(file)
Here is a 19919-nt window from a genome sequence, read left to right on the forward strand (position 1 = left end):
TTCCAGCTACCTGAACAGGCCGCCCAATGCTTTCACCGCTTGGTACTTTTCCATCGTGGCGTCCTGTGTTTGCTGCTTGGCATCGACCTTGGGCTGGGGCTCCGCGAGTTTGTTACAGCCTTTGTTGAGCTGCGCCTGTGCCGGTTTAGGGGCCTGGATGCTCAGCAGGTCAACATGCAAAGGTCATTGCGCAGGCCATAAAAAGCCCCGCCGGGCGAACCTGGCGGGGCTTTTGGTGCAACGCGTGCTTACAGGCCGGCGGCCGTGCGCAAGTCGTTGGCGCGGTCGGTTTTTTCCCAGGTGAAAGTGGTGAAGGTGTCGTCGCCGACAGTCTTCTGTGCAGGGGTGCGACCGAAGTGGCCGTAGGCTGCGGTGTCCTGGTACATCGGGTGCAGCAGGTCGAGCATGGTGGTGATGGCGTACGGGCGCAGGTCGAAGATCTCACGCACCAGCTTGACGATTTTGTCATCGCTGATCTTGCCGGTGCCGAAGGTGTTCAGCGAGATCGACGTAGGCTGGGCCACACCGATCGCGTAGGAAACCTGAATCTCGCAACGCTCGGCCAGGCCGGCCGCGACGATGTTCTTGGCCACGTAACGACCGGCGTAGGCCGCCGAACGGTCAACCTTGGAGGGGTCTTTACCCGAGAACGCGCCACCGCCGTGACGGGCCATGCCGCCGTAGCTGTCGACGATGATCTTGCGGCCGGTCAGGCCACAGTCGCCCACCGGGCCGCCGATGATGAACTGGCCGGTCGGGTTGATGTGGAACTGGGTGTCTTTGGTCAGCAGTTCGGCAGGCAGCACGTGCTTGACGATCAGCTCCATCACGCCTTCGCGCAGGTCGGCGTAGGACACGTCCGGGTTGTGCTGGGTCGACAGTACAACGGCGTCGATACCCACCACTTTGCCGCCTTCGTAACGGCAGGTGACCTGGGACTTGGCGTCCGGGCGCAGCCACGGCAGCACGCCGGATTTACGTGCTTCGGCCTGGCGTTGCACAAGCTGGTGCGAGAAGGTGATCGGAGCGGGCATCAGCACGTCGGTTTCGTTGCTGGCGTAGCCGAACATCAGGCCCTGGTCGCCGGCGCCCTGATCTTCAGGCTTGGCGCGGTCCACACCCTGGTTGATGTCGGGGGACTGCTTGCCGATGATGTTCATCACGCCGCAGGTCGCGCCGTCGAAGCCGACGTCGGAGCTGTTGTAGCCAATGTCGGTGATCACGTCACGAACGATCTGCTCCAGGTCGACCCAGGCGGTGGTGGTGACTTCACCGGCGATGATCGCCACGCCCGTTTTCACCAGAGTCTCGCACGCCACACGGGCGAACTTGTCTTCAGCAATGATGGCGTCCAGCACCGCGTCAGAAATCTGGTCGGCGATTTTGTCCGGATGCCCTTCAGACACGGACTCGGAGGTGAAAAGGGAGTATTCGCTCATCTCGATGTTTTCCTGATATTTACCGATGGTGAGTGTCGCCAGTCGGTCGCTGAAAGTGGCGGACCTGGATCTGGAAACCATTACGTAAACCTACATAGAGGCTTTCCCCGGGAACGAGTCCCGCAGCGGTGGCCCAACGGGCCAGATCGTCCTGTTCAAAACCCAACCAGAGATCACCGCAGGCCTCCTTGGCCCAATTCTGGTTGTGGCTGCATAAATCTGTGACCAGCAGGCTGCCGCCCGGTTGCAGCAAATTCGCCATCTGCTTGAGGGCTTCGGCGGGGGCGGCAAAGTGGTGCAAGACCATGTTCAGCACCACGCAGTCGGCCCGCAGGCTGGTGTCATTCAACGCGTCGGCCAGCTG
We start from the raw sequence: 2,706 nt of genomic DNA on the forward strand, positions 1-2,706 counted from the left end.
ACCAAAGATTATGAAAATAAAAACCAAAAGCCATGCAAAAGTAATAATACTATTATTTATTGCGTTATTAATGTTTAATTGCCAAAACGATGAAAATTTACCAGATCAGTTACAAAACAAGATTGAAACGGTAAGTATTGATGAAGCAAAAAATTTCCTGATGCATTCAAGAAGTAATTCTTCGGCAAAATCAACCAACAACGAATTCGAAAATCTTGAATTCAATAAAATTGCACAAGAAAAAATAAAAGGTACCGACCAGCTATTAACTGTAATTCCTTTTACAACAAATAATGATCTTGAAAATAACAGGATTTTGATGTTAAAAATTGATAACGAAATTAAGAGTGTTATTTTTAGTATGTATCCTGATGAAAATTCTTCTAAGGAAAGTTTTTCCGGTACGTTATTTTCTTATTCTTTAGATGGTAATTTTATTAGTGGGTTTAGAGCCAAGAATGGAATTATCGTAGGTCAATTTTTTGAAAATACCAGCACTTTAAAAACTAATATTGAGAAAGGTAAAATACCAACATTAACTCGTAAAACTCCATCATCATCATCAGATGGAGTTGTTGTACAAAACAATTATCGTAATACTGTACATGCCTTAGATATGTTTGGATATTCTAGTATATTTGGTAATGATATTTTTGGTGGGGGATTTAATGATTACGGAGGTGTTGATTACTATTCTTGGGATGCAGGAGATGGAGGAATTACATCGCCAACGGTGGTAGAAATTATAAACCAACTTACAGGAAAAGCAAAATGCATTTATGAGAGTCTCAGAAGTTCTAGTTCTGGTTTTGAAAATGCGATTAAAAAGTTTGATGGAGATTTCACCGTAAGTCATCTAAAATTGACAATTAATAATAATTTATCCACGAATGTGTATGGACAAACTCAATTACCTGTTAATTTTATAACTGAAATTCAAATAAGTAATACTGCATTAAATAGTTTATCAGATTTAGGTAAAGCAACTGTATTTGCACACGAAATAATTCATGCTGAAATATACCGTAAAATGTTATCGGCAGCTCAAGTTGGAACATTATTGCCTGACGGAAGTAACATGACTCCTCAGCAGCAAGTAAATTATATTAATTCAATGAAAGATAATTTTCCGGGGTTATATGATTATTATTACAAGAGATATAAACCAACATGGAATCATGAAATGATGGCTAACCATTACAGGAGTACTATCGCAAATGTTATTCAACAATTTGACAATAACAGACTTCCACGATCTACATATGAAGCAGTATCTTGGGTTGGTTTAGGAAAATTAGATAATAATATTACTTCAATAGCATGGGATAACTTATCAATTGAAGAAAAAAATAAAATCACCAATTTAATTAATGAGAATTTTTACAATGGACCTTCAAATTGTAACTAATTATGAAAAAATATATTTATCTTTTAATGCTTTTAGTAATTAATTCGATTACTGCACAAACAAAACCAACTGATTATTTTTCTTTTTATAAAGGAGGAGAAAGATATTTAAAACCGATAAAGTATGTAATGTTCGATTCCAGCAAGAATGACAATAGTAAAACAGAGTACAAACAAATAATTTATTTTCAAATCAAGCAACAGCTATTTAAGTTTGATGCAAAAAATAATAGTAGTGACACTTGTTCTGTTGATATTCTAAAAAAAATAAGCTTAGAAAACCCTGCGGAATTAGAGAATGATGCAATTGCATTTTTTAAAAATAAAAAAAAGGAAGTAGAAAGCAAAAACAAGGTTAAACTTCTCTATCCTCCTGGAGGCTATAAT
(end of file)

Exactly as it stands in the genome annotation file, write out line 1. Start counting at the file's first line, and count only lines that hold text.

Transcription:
Here is a 19919-nt window from a genome sequence, read left to right on the forward strand (position 1 = left end):